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09:52 < hokapoka> wrtp: hey there
09:52 < hokapoka> Oh man, I was wrong
09:53 < hokapoka> I had a typeo, the exp/template does type assert
interface{} to it's actual type.
09:53 < wrtp> yeah, i thought it did - at least i've seen code there that
does that
09:54 < wrtp> so does that answer your original question?
09:54 < hokapoka> indeed
09:55 < hokapoka> SWEET, now I can really get down to business.
09:56 < wrtp> hokapoka: you should answer your own post to that effect,
otherwise rob will have to answer it himself...
09:56 < wrtp> oh sorry, you have already!
09:58 < hokapoka> heh, yeah I was trying to workout how not to sound like a
total fool!
10:05 < uriel> thermal:
http://www.reddit.com/r/programming/comments/iwjwa/go_for_app_engine_is_now_generally_available/c27nd34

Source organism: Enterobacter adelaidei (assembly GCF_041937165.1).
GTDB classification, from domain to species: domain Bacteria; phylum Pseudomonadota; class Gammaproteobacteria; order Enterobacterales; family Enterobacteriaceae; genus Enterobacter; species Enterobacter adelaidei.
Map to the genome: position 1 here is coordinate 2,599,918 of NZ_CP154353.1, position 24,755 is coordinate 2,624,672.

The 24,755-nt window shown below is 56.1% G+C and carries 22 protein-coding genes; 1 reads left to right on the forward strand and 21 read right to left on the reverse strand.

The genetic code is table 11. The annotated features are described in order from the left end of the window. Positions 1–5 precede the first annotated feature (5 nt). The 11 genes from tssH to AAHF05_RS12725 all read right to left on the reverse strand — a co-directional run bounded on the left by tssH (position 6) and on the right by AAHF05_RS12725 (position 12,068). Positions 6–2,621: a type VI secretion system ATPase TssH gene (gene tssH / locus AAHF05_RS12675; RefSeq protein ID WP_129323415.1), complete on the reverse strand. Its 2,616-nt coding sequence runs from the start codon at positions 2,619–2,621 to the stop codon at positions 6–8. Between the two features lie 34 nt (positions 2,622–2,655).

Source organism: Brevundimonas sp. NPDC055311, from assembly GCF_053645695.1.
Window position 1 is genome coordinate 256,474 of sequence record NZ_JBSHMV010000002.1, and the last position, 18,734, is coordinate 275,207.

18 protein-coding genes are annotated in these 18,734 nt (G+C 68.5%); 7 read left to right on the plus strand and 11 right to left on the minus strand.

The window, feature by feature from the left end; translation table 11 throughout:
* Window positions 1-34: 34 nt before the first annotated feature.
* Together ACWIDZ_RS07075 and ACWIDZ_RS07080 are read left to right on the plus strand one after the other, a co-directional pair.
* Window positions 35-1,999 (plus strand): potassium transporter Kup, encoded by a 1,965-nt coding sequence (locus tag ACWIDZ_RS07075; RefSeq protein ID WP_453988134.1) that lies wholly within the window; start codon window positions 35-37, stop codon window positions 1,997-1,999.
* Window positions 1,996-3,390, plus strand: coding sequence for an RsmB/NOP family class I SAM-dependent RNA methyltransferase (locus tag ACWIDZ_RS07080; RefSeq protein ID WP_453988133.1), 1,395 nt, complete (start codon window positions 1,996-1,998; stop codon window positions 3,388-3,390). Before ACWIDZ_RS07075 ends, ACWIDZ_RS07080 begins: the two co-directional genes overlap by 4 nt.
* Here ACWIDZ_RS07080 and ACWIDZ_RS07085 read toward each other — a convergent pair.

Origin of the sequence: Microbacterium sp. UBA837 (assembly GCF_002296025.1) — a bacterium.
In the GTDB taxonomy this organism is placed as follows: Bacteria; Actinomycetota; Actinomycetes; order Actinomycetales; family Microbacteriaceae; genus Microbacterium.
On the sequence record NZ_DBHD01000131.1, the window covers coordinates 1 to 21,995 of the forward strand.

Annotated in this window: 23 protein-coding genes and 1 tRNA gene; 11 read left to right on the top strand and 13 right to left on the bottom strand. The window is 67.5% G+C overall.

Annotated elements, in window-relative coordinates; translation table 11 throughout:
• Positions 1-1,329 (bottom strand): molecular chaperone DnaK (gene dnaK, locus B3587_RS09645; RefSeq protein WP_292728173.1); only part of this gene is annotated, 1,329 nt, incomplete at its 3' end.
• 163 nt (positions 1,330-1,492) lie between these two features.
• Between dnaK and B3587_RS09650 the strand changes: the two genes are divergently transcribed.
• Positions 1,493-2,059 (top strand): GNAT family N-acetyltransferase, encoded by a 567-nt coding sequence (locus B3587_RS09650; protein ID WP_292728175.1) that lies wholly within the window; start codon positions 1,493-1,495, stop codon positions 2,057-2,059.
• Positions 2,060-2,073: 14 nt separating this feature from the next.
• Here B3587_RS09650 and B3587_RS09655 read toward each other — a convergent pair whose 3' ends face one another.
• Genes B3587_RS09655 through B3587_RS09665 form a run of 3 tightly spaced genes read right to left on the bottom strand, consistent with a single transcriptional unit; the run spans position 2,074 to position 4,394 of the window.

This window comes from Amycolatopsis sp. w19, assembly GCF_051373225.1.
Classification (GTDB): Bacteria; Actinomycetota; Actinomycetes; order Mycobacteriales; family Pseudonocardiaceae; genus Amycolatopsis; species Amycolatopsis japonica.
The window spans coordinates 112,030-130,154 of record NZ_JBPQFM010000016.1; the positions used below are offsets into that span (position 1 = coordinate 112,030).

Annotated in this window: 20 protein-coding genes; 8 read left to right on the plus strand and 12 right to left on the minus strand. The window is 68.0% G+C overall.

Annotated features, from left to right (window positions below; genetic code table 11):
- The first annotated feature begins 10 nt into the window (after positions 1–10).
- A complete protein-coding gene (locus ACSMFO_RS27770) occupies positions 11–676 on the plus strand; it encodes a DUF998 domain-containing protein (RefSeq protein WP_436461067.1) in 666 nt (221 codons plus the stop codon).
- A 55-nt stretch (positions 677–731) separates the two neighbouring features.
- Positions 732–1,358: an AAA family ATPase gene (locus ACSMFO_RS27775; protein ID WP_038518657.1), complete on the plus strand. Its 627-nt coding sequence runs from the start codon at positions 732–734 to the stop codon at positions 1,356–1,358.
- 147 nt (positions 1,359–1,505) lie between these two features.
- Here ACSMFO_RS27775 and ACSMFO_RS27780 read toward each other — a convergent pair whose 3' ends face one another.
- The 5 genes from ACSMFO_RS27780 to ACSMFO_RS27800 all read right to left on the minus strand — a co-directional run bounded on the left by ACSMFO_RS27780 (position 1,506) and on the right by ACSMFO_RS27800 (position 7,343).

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10:14 < jnwhiteh> uriel: we're (normally more than me, but at least me) are
in #chunkymonkey as well
10:14 < jnwhiteh> I'm (somewhat) new to the codebase but can try to answer
any questions you have :P
10:17 < hokapoka> People keep bringing up Generics don't they.
10:17 < jnwhiteh> aye
10:18 < jessta> thermal: I think the thread restriction is because you can
currently break memory safety in Go using multiple threads
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10:28 < z4k4ri4> Is it possible (and safe) for a channel to be consumed by
multiple goroutine?
10:28 < jnwhiteh> yes
10:28 < jnwhiteh> although normally channels aren't consumed =)
10:29 < jnwhiteh> a channel can have multiple readers and multiple writes
10:29 < jnwhiteh> writers, rather
10:29 < z4k4ri4> I'm talking in producer and consumer thing
10:29 < jnwhiteh> well, the consumer is consuming the items on the channel,
but that's just me being pedantic =)
10:31 < z4k4ri4> I'm learning go and trying to get feeling with its
performance
10:31 < jnwhiteh> okay
10:31 < z4k4ri4> currently my focus is to try to optimize a batch log